I've seen two wheel trucks on steam locos do that on curves, usually the lead truck.

In the cases I've seen the truck side control forces were applied above the axle, which meant that when the flange was against the rail the side control force tilted the truck using the flange as the pivot and the other wheel lifted off the rail.

If the side force is applied below the axle, the wheel that was lifting is pushed down harder instead........ The fix we made was to move the side control springs down so they were acting below the axle centre line and I now always do that with two wheel trucks on locos. I build.

Since the control arms in every cleminson model I've seen are tucked up out of sight behind the side sills, it may be that the centre axle is running out of travel and is being tilted by the steering forces from the other axles. The lever ratios are presumably high enough that they were able to lift the added weight as well.

If this is what's going on, lifting the track won't stop the axle tilting when the centre truck runs out of travel. Something like David's flexible wire connections, fitted so that they act below the axle on the centre truck might do the trick though.

Graeme
Thanks Graeme. Another really comprehensive answer.

I did wonder about using some sort of springing system. It's interesting that the outer wheel only lifts when the coach is travelling in one direct but not when it travels in the opposite direction. I've tried turning the coach around in case it was something to do with the leading outside wheel truck, but the lifting was unchanged, Ok going forwards, wheel lifting in reverse. It's odd. As you surmised though, if I give one of the outside trucks a poke the middle wheel drops back on to the track.

I'll keep tweaking .... I won't be defeated. ..... (Yet!)


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Re: Southwold coach

Post by GTB » Fri Dec 11, 2020 12:31 pm

ge_rik wrote:
Thu Dec 10, 2020 12:19 pm
I'll keep tweaking .... I won't be defeated. ..... (Yet!)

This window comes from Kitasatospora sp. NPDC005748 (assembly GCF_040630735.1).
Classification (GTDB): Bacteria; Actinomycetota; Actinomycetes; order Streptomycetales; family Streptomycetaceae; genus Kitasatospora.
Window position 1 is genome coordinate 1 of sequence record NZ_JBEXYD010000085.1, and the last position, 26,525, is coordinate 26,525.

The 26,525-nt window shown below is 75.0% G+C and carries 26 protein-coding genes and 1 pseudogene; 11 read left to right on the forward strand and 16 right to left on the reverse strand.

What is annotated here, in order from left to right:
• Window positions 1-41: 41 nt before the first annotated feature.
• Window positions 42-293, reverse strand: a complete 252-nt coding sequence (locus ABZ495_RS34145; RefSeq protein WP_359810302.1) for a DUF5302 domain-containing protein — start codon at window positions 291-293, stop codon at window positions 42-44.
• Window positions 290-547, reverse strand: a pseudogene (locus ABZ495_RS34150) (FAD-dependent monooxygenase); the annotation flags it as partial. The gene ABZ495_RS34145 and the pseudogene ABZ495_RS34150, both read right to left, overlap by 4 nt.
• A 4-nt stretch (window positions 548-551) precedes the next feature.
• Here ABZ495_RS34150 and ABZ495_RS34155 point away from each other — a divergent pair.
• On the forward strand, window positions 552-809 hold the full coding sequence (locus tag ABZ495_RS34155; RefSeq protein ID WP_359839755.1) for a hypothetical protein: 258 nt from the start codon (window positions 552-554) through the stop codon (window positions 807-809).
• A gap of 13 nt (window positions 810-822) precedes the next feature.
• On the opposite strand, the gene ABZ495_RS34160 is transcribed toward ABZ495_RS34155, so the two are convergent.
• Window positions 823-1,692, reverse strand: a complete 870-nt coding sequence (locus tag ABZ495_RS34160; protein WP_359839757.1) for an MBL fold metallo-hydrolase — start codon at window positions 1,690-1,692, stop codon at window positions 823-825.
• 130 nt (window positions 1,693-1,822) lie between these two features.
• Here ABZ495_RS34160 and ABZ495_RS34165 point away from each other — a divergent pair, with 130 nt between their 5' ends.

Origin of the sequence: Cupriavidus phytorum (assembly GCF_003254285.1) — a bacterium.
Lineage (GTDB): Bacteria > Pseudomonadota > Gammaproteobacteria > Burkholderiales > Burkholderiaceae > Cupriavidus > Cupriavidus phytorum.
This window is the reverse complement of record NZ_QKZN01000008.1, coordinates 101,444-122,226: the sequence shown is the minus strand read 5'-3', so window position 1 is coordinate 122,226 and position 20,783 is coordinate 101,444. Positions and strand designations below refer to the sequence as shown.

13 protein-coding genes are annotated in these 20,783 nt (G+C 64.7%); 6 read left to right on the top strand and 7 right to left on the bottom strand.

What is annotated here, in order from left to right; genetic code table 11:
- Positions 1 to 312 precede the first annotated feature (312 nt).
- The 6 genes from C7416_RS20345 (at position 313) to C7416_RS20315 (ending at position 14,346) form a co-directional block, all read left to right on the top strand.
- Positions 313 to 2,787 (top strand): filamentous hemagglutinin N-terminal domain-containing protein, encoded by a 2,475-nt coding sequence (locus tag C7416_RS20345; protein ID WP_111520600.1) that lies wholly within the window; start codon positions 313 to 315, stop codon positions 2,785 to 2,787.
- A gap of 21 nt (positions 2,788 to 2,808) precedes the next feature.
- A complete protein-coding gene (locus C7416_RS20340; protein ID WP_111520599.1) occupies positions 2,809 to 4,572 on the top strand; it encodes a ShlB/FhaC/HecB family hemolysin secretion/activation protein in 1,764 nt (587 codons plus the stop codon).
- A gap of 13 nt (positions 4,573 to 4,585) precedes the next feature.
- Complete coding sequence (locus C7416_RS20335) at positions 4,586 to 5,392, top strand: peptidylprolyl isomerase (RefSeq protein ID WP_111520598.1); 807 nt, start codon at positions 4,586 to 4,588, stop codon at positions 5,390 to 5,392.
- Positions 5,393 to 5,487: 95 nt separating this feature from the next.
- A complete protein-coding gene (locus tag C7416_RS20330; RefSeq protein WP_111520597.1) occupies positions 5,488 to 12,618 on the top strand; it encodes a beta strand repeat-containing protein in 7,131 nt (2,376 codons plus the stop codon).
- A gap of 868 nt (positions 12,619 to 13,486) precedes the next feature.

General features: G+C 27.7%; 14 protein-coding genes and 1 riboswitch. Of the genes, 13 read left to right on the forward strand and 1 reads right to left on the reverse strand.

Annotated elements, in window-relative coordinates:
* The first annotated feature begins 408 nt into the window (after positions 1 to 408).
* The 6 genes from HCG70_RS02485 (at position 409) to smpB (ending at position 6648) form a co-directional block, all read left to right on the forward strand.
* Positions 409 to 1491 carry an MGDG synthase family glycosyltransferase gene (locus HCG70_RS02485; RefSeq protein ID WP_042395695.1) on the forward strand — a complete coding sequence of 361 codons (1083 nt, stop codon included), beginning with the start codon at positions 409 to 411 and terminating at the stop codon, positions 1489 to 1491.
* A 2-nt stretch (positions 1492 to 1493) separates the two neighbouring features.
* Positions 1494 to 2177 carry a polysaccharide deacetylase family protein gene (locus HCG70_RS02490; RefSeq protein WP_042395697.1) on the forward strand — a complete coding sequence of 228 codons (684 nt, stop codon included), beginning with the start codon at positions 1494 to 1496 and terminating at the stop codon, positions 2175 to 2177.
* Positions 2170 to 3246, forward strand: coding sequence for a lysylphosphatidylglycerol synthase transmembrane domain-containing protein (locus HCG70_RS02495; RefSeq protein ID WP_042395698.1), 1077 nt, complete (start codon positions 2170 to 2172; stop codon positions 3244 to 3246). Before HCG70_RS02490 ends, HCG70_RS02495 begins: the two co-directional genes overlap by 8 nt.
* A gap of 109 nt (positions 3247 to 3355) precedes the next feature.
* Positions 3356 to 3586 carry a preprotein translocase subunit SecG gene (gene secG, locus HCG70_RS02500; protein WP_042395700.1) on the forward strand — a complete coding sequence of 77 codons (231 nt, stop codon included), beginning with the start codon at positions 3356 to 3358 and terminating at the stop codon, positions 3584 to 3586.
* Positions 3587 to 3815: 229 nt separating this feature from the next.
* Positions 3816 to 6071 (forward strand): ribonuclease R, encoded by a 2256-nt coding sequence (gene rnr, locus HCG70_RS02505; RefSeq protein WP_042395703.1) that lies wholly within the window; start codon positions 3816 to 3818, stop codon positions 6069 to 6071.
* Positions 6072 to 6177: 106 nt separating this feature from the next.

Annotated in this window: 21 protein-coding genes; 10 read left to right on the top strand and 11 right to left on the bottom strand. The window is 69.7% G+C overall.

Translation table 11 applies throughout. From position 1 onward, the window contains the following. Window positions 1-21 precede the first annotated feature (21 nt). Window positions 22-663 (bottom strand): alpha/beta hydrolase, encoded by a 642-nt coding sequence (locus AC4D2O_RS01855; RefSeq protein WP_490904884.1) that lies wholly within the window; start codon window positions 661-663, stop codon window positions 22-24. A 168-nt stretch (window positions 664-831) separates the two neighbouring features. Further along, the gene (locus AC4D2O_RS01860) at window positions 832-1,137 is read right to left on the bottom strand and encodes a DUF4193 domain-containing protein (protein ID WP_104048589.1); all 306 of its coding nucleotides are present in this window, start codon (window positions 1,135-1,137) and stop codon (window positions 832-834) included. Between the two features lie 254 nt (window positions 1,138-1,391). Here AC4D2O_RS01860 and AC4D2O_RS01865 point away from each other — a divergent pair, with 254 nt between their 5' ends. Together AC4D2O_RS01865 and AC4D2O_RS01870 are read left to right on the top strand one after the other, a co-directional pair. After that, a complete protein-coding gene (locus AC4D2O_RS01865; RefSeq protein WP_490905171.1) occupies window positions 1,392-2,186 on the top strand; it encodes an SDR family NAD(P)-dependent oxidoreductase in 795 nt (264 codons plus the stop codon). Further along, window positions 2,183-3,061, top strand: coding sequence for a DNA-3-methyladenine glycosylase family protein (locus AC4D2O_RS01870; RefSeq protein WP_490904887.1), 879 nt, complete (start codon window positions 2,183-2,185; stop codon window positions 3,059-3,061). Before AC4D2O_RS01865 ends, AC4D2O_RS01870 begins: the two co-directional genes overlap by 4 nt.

That's the spirit......... ;)

I used to get similar behavior with HO models, especially the older scratchbuilt ones......

There could be some asymmetry in the track curve at the problem place. The couplings may be involved for that matter, as the forces steering the outer trucks will act differently between pushing and pulling.

Graeme

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Re: Southwold coach

Post by ge_rik » Wed Apr 07, 2021 7:16 pm

It's been a while since I revisited this project. If you recall, I designed and 3D printed a Southwold 6-wheel coach and took a while to tinker with the underframe until it worked reasonably reliably. However, there were a couple of places on my railway where the coach sometimes derailed. At Bulkeley station it was because there was a dip in the track which meant the centre truck floated above the rails and at Beeston Castle it was the opposite - there was a hump which meant the coach see-sawed on the centre truck and one of the outer sets of wheels left the track.

Rather than yet another redesign of the coach underframe, I ripped up the track at these two stations and have just finished relaying it to eliminate the offending undulations. It was worth it, because I also ironed out a few kinks in the track at the same time and, as I also had to remove and replace the island platforms, I installed some wiring for gas lamps beneath them.
Merged by bc upgrade.jpg

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Re: Southwold coach

Post by philipy » Wed Apr 07, 2021 7:26 pm

That seems like time well spent Rik. Looking forward to the finished installation.
As an aside, the castle has weathered in really nicely now.

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Re: Southwold coach

Post by ge_rik » Wed Apr 07, 2021 8:43 pm

philipy wrote:
Wed Apr 07, 2021 7:26 pm
That seems like time well spent Rik. Looking forward to the finished installation.
As an aside, the castle has weathered in really nicely now.
Thanks
Yes, it's mellowing nicely. In a couple of years' time I may have to attack it again with the cement dyes